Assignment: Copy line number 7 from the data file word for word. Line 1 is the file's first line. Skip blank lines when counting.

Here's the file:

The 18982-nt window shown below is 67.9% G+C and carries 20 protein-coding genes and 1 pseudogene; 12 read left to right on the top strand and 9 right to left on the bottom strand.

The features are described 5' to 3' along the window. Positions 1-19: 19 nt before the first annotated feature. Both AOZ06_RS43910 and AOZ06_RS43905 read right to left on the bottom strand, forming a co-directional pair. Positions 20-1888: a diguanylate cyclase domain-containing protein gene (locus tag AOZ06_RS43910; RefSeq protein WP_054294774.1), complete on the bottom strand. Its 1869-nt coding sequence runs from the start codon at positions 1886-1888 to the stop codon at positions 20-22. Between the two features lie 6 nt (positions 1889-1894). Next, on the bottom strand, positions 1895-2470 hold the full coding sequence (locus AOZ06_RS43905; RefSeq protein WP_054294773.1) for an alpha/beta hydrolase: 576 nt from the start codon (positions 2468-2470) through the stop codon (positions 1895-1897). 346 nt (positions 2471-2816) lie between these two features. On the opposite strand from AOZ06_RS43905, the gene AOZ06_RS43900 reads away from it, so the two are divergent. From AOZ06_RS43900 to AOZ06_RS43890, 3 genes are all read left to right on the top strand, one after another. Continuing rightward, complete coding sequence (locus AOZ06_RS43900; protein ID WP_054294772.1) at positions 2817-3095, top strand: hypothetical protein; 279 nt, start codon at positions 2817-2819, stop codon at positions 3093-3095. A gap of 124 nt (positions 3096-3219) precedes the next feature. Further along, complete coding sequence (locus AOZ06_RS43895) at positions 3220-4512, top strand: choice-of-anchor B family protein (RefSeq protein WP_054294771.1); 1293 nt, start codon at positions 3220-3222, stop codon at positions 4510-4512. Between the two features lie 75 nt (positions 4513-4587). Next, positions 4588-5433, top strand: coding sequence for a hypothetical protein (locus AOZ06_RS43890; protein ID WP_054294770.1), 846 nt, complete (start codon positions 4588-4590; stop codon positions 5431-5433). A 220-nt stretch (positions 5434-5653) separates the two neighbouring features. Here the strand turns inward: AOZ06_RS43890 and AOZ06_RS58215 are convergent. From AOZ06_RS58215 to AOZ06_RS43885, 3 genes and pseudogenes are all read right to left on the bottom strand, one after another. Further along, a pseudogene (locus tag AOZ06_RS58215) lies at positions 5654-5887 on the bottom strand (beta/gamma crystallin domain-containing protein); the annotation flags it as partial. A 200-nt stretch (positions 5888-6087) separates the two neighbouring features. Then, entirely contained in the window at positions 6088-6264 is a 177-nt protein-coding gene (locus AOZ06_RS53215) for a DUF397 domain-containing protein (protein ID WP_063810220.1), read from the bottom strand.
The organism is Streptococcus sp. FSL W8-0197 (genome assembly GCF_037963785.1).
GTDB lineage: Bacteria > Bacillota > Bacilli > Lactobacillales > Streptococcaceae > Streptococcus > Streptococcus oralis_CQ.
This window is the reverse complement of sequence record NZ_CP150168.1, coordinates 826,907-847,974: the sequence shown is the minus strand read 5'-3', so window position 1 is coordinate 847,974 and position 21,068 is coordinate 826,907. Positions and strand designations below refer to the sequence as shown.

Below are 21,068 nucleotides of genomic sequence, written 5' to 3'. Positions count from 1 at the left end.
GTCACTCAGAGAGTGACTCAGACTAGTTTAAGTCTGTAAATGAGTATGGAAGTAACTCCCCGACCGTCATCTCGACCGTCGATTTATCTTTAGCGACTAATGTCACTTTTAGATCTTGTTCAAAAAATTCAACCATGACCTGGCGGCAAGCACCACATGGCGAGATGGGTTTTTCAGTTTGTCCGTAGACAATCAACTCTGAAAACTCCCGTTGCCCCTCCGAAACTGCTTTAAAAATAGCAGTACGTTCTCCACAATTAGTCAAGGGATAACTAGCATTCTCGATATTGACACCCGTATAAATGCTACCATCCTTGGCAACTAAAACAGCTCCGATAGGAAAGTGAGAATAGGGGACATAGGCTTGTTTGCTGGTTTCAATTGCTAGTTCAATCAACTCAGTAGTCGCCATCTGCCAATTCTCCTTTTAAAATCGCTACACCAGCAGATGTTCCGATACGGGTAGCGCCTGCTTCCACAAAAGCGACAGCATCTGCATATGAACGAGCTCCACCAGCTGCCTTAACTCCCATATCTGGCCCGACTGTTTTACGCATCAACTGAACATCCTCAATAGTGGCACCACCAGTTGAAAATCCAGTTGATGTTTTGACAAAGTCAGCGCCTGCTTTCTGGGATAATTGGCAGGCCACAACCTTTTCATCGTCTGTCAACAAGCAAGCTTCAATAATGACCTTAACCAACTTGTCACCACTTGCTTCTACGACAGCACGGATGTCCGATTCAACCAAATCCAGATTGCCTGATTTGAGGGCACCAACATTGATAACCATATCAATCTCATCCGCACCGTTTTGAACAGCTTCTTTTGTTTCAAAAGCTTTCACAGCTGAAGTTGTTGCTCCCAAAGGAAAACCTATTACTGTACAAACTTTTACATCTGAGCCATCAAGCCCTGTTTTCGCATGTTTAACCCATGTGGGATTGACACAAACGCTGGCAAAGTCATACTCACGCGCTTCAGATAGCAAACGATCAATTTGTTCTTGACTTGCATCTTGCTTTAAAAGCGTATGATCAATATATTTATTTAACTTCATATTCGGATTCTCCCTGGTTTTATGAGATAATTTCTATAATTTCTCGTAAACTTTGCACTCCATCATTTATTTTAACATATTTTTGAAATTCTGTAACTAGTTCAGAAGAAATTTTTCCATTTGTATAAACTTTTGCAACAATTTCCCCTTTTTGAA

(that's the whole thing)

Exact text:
GTCACTCAGAGAGTGACTCAGACTAGTTTAAGTCTGTAAATGAGTATGGAAGTAACTCCCCGACCGTCATCTCGACCGTCGATTTATCTTTAGCGACTAATGTCACTTTTAGATCTTGTTCAAAAAATTCAACCATGACCTGGCGGCAAGCACCACATGGCGAGATGGGTTTTTCAGTTTGTCCGTAGACAATCAACTCTGAAAACTCCCGTTGCCCCTCCGAAACTGCTTTAAAAATAGCAGTACGTTCTCCACAATTAGTCAAGGGATAACTAGCATTCTCGATATTGACACCCGTATAAATGCTACCATCCTTGGCAACTAAAACAGCTCCGATAGGAAAGTGAGAATAGGGGACATAGGCTTGTTTGCTGGTTTCAATTGCTAGTTCAATCAACTCAGTAGTCGCCATCTGCCAATTCTCCTTTTAAAATCGCTACACCAGCAGATGTTCCGATACGGGTAGCGCCTGCTTCCACAAAAGCGACAGCATCTGCATATGAACGAGCTCCACCAGCTGCCTTAACTCCCATATCTGGCCCGACTGTTTTACGCATCAACTGAACATCCTCAATAGTGGCACCACCAGTTGAAAATCCAGTTGATGTTTTGACAAAGTCAGCGCCTGCTTTCTGGGATAATTGGCAGGCCACAACCTTTTCATCGTCTGTCAACAAGCAAGCTTCAATAATGACCTTAACCAACTTGTCACCACTTGCTTCTACGACAGCACGGATGTCCGATTCAACCAAATCCAGATTGCCTGATTTGAGGGCACCAACATTGATAACCATATCAATCTCATCCGCACCGTTTTGAACAGCTTCTTTTGTTTCAAAAGCTTTCACAGCTGAAGTTGTTGCTCCCAAAGGAAAACCTATTACTGTACAAACTTTTACATCTGAGCCATCAAGCCCTGTTTTCGCATGTTTAACCCATGTGGGATTGACACAAACGCTGGCAAAGTCATACTCACGCGCTTCAGATAGCAAACGATCAATTTGTTCTTGACTTGCATCTTGCTTTAAAAGCGTATGATCAATATATTTATTTAACTTCATATTCGGATTCTCCCTGGTTTTATGAGATAATTTCTATAATTTCTCGTAAACTTTGCACTCCATCATTTATTTTAACATATTTTTGAAATTCTGTAACTAGTTCAGAAGAAATTTTTCCATTTGTATAAACTTTTGCAACAATTTCCCCTTTTTGAA